Comedian, Navy Veteran PJ Walsh: Overcoming Hardships With Humor

Join Patti Katter and her guest, PJ Walsh, as they talk about overcoming hardships with humor.  PJ Walsh is a famous comedian with an incredible talent for making people laugh. Aside from being famous for his shows, he is also a US Navy veteran and a three-time American Ninja Warrior Competitor. PJ shares how he was able to handle all his challenges with a great mindset and humor. You’ll definitely enjoy this episode! Listen and Watch NOW!

In this episode, you’ll learn:

  • A rundown of what PJ Walsh has done in his life.
  • PJ was diagnosed with Dyslexia in third grade.
  • Why did PJ decide to join the Navy?
  • Comedy and what makes you laugh depends on your preference.
  • PJ’s struggle with Social Media.
  • A public figure’s job is to shoulder other people’s pain.
  • The importance of learning and having a growth mindset.
  • And much more!

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About PJ Walsh:

PJ Walsh is known as one of the hardest working comedians behind the microphone, and for a good reason. His boundless energy and the strength of his physical comedy have carried him around the globe, from the Winter Olympic Games in Salt Lake City to over 20 overseas tours for U.S. troops in several countries, including Iraq & Afghanistan. PJ’s years touring with the Blue Collar Comedy Tour’s stars found him performing on celebrated stages, including Radio City Music Hall, Universal Amphitheater, and the Ryman Auditorium. A successful show on Sirius Satellite radio and a role in the Lionsgate feature film “Delta Farce” followed.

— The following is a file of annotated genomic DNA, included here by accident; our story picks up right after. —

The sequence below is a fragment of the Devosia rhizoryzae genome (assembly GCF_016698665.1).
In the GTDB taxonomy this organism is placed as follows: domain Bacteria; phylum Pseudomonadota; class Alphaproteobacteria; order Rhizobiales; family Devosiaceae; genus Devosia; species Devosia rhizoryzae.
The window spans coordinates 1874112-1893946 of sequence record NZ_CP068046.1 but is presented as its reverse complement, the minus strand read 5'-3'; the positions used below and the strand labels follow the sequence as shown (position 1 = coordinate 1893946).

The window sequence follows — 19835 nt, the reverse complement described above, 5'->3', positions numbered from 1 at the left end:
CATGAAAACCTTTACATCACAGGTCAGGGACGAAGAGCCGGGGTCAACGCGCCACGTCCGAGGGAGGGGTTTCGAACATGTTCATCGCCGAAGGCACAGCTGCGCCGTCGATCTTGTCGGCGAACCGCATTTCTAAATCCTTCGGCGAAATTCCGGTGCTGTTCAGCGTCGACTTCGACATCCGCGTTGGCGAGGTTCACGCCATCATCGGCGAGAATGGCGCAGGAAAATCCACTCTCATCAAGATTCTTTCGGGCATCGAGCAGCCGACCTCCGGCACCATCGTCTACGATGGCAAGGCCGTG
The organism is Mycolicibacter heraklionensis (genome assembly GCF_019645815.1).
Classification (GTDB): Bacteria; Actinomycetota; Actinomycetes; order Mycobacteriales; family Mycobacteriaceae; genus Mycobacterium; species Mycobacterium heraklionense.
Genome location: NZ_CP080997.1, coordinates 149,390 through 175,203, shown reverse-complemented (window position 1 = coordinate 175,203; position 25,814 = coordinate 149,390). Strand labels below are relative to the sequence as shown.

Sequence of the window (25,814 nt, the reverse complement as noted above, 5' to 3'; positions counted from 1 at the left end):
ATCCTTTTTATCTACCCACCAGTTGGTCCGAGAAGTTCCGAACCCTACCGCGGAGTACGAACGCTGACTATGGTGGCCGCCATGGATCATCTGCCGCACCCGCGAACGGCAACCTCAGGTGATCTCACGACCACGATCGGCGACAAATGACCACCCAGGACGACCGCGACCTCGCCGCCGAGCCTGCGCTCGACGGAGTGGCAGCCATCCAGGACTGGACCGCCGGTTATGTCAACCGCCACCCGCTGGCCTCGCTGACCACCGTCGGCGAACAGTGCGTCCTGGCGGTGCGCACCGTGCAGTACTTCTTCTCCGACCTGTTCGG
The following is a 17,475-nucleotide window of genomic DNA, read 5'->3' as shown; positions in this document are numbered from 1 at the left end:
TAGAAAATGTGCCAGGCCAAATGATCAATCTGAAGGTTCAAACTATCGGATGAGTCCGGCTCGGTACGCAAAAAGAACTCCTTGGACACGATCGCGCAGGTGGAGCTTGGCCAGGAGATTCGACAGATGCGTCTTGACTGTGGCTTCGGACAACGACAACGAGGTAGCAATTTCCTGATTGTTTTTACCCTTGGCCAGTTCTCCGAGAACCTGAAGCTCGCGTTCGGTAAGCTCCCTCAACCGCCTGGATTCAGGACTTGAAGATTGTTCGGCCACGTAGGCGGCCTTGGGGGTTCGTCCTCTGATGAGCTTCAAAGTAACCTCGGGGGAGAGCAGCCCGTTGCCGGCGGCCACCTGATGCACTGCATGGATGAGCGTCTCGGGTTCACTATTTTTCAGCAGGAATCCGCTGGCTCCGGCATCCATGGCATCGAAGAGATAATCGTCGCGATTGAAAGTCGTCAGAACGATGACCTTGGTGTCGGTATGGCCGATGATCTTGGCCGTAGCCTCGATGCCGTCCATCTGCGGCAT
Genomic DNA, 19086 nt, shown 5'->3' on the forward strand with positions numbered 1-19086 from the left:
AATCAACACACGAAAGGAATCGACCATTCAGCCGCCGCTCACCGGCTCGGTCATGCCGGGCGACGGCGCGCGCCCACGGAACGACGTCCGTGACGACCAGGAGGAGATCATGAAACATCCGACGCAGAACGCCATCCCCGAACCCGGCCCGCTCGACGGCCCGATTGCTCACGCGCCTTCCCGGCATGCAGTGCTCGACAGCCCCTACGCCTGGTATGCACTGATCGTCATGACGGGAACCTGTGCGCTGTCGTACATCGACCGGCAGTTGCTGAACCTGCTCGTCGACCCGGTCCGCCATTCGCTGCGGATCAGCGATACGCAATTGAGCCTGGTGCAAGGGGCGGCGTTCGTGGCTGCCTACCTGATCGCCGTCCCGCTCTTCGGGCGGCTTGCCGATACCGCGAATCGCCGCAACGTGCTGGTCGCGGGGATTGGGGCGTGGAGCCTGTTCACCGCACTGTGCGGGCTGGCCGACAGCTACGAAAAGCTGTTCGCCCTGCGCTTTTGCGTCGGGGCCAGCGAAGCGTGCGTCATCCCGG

With a vision in mind, PJ stepped out of the stand-up comedy spotlight to complete two years of intensive training at the prestigious William Esper School of Acting in New York City. Upon finishing school, he set his focus on his vision of a solo show recounting his true-life journey. “OVER THERE: Comedy Is His Best Weapon” has been called “Fantastic, heartfelt, hilarious” by Nytheatre.com, chosen “Best” of both the Hollywood Fringe Festival and the San Francisco Fringe Festival.

A veteran of the U.S. Navy, PJ partnered with H. G. Fairfield Arts Center for the Environment Inc. A non-profit organization established by Marine & Korean War veteran Katherine Fairfield Freston, for “Courage Continues At Home – 30 Shows In 30 Days” and performed 30 one-hour, stand-up comedy shows throughout the Hudson Valley, New York region. An initiative focused on “service reciprocated” and raising funds for food, clothing, shelter, and medical attention for local veterans and their families. When not headlining comedy venues across the country, PJ is committed to raising funds and awareness.

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You can find PJ Walsh on…

Facebook: https://www.facebook.com/pjwalshlive/

Instagram: https://www.instagram.com/pjwalshlive/ 

Website: http://www.pjwalsh.com/ 

Email: pj@pjwalsh.com

Connect with Patti Katter!

Website: https://pattikatter.com/#podcast

Facebook: https://www.facebook.com/pkatter

Instagram: @wakeupwithpattikatter and @thepatrioticmermaid 

Listen to Wake Up With Patti Katter on all major podcast platforms.

EXCLUSIVE Interview With Author & Warfighter: Boone Cutler